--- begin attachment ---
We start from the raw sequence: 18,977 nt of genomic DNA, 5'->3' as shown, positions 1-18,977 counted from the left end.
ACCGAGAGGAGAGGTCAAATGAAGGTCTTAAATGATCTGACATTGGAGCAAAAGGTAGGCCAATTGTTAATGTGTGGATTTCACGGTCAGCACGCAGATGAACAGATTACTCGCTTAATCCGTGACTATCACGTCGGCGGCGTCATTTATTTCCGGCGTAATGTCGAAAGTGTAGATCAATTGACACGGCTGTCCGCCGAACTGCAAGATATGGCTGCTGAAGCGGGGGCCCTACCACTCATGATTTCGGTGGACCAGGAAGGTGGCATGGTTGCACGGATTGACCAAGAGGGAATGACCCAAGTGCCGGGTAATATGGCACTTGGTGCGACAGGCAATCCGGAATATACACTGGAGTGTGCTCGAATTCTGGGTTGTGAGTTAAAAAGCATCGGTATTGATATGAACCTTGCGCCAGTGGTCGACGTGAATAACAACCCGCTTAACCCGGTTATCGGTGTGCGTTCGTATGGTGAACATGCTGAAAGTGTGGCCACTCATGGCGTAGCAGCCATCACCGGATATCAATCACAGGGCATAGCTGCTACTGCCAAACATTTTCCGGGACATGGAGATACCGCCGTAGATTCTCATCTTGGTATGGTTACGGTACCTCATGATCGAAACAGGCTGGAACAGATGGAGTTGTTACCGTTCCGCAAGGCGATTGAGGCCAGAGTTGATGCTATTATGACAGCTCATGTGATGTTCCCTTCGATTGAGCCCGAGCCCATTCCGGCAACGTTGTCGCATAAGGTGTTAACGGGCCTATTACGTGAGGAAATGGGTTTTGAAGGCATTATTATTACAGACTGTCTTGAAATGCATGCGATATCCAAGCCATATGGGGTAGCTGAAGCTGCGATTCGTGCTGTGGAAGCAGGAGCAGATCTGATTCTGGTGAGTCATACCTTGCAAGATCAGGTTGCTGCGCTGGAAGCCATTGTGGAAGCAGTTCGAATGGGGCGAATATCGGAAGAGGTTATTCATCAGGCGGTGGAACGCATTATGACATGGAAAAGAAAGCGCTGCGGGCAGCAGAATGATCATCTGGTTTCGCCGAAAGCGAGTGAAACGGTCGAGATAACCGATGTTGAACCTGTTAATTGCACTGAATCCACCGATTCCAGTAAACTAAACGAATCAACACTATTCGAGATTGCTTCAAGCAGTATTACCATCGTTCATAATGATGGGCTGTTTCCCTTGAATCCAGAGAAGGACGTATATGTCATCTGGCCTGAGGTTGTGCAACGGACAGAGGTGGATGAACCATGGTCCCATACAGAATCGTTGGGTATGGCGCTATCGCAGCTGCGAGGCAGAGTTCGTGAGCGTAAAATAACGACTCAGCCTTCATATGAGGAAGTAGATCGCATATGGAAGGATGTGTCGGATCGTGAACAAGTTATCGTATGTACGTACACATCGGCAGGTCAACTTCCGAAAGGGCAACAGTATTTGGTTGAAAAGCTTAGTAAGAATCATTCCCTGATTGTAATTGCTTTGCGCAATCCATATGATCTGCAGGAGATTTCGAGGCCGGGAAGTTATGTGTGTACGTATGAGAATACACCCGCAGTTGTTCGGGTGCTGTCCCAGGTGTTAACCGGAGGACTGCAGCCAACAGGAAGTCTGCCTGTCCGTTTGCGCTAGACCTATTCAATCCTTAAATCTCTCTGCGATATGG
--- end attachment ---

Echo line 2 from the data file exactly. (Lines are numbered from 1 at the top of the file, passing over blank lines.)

ACCGAGAGGAGAGGTCAAATGAAGGTCTTAAATGATCTGACATTGGAGCAAAAGGTAGGCCAATTGTTAATGTGTGGATTTCACGGTCAGCACGCAGATGAACAGATTACTCGCTTAATCCGTGACTATCACGTCGGCGGCGTCATTTATTTCCGGCGTAATGTCGAAAGTGTAGATCAATTGACACGGCTGTCCGCCGAACTGCAAGATATGGCTGCTGAAGCGGGGGCCCTACCACTCATGATTTCGGTGGACCAGGAAGGTGGCATGGTTGCACGGATTGACCAAGAGGGAATGACCCAAGTGCCGGGTAATATGGCACTTGGTGCGACAGGCAATCCGGAATATACACTGGAGTGTGCTCGAATTCTGGGTTGTGAGTTAAAAAGCATCGGTATTGATATGAACCTTGCGCCAGTGGTCGACGTGAATAACAACCCGCTTAACCCGGTTATCGGTGTGCGTTCGTATGGTGAACATGCTGAAAGTGTGGCCACTCATGGCGTAGCAGCCATCACCGGATATCAATCACAGGGCATAGCTGCTACTGCCAAACATTTTCCGGGACATGGAGATACCGCCGTAGATTCTCATCTTGGTATGGTTACGGTACCTCATGATCGAAACAGGCTGGAACAGATGGAGTTGTTACCGTTCCGCAAGGCGATTGAGGCCAGAGTTGATGCTATTATGACAGCTCATGTGATGTTCCCTTCGATTGAGCCCGAGCCCATTCCGGCAACGTTGTCGCATAAGGTGTTAACGGGCCTATTACGTGAGGAAATGGGTTTTGAAGGCATTATTATTACAGACTGTCTTGAAATGCATGCGATATCCAAGCCATATGGGGTAGCTGAAGCTGCGATTCGTGCTGTGGAAGCAGGAGCAGATCTGATTCTGGTGAGTCATACCTTGCAAGATCAGGTTGCTGCGCTGGAAGCCATTGTGGAAGCAGTTCGAATGGGGCGAATATCGGAAGAGGTTATTCATCAGGCGGTGGAACGCATTATGACATGGAAAAGAAAGCGCTGCGGGCAGCAGAATGATCATCTGGTTTCGCCGAAAGCGAGTGAAACGGTCGAGATAACCGATGTTGAACCTGTTAATTGCACTGAATCCACCGATTCCAGTAAACTAAACGAATCAACACTATTCGAGATTGCTTCAAGCAGTATTACCATCGTTCATAATGATGGGCTGTTTCCCTTGAATCCAGAGAAGGACGTATATGTCATCTGGCCTGAGGTTGTGCAACGGACAGAGGTGGATGAACCATGGTCCCATACAGAATCGTTGGGTATGGCGCTATCGCAGCTGCGAGGCAGAGTTCGTGAGCGTAAAATAACGACTCAGCCTTCATATGAGGAAGTAGATCGCATATGGAAGGATGTGTCGGATCGTGAACAAGTTATCGTATGTACGTACACATCGGCAGGTCAACTTCCGAAAGGGCAACAGTATTTGGTTGAAAAGCTTAGTAAGAATCATTCCCTGATTGTAATTGCTTTGCGCAATCCATATGATCTGCAGGAGATTTCGAGGCCGGGAAGTTATGTGTGTACGTATGAGAATACACCCGCAGTTGTTCGGGTGCTGTCCCAGGTGTTAACCGGAGGACTGCAGCCAACAGGAAGTCTGCCTGTCCGTTTGCGCTAGACCTATTCAATCCTTAAATCTCTCTGCGATATGG